This collection of seven short stories and novellas features four works that were previously issued in literary publications and three new to this volume. Stories are set on six continents and at sea, in the twentieth and twenty-first centuries, and have characters ranging in age from childhood through the senior years. Many explore the intricate loyalties and betrayals in family life: notably, Love and Honor and Pity and Pride and Compassion and Sacrifice, in which a Vietnamese Australian émigré studying at the University of Iowa's writers' program experiences his father's final brutality, and Halflead Bay, in which a teenage boy struggles with the father and brother who rescue him from a vicious schoolmate. Less-memorable characters are portrayed through intense physical and sexual description. They are brought to life in powerful stories of love and death through a muscular yet delicate style: lyrical, often poetic, leaving the obvious unsaid and endings ambiguous. Readers of Philip Roth and André Brink, as well as those who enjoy complex and emotion-charged short fiction, will devour this book.--Loughran, Ellen Copyright 2008 Booklist
Kirkus Book Review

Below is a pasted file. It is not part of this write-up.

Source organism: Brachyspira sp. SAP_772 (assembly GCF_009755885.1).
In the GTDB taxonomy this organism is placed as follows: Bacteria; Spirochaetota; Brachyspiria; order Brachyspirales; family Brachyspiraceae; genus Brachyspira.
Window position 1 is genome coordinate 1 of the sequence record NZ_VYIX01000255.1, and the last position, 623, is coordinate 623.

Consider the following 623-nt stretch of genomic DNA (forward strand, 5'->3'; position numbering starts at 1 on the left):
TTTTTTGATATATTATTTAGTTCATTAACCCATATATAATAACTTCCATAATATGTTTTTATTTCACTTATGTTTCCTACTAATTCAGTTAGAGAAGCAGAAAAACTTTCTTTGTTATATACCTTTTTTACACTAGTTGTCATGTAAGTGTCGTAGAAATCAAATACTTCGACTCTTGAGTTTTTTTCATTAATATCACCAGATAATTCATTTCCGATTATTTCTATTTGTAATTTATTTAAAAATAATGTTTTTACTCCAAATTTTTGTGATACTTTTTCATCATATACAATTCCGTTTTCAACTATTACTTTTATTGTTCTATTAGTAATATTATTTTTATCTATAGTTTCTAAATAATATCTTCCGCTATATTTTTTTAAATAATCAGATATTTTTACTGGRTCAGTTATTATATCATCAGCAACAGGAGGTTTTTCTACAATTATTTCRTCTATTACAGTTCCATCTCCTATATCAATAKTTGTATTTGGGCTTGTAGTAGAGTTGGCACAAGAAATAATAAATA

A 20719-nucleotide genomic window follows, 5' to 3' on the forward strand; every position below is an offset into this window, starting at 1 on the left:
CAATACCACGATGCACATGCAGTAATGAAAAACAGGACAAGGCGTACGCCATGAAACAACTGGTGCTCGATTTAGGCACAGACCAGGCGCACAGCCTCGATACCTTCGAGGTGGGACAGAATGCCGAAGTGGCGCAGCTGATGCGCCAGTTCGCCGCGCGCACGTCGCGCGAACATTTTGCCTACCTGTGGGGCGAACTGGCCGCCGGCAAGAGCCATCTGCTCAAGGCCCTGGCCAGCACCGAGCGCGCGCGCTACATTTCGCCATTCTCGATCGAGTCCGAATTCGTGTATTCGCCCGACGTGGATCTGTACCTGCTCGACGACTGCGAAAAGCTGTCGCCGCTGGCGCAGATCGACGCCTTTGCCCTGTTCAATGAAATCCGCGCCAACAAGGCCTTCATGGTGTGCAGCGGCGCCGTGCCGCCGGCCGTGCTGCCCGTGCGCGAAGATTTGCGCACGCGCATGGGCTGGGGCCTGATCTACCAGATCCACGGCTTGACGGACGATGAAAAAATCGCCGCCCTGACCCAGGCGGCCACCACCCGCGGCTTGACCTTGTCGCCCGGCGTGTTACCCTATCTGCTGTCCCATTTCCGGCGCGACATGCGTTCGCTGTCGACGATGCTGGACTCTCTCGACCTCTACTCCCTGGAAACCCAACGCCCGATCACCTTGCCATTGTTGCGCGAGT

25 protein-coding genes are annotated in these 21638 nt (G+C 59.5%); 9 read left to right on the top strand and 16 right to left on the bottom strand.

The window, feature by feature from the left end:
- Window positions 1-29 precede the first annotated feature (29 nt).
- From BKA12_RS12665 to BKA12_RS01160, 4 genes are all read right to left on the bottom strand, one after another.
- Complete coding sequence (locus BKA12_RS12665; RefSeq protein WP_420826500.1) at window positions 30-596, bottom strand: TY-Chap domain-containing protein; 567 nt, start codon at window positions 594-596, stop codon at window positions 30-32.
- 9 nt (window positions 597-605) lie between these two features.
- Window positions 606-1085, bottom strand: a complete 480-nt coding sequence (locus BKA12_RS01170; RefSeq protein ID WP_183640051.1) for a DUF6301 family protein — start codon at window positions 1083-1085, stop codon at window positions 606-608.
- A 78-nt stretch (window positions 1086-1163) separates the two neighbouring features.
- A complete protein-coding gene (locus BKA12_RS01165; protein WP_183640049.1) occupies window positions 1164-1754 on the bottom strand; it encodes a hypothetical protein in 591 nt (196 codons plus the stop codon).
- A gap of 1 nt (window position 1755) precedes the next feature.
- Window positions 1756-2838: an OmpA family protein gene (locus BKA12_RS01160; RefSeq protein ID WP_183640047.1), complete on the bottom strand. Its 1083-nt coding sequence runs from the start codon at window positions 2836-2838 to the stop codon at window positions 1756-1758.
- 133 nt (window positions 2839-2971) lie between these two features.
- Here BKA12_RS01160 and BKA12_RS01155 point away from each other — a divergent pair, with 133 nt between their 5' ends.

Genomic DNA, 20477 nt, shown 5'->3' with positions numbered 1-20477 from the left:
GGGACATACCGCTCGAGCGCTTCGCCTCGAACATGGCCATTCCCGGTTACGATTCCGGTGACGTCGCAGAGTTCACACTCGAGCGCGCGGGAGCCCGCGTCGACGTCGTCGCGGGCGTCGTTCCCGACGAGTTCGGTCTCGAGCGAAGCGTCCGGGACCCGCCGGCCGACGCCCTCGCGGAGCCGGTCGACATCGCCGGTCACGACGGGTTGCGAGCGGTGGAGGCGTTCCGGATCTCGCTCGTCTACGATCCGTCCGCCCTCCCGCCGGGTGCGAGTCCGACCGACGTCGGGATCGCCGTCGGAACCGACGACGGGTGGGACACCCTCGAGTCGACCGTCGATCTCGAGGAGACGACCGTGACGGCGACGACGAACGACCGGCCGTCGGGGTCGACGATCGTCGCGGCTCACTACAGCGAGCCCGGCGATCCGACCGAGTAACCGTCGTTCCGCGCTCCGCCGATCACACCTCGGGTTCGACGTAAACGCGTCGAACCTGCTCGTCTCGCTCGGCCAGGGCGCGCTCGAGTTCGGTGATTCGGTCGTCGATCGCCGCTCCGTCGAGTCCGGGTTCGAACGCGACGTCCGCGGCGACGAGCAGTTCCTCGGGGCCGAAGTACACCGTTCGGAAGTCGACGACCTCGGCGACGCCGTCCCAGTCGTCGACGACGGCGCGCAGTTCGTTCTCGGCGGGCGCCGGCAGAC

A polished and intense debut story collection of astonishing range. Some of the stories border on novellas, and this allows the author, who was born in Vietnam in 1979, more latitude to develop the complexity of his characters as well as his twisted narrative strands. The opening story, "Love and Honor and Pity and Pride and Compassion and Sacrifice," is a brilliantly conceived narrative about a writer called Nam who is trying to meet some deadlines at the Iowa Writers' Workshop. When his father, a Vietnamese immigrant who "was drawn to weakness, even as he tolerated none in me," interrupts both Nam's schedule and his personal life, Nam begins to fret, for he's worried about being able to produce a story on the tight deadline he faces. He's not interested in falling back on the "typical" survival story about Vietnamese boat people, and he remembers that at an earlier time his father confessed to having witnessed the My Lai massacre as a boy of 14. This revelation leads Nam to a stunning realization about the nature of father-son relationships, and his epiphany becomes the true subject of his story. "Halflead Bay," the longest story in the collection, finds Jamie, a recent rugby hero at his school, being seduced by the popular Alison--and then beset by Alison's erstwhile boyfriend, the egregiously Neanderthal Dory. (A complicating subplot involves Jamie's mother slowly dying from MS.) Among the other entries is "Hiroshima," which considers a girl whose life is to be radically altered by the incipient dropping of the atomic bomb, and "Tehran Calling," which examines the relationship between two friends, an American and an Iranian, and the gulf that divides them during the Muslim holy week of Ashura. The book is very good, even if sometimes the stories lack satisfying resolutions. Ironically, and slyly, with a nod to the opening story, the final piece, which gives the book its name, is an imaginative reconstruction of what it felt like to be a boat person, to launch into a 12-day journey with no foreseeable end. Consummately self-assured. Copyright ©Kirkus Reviews, used with permission.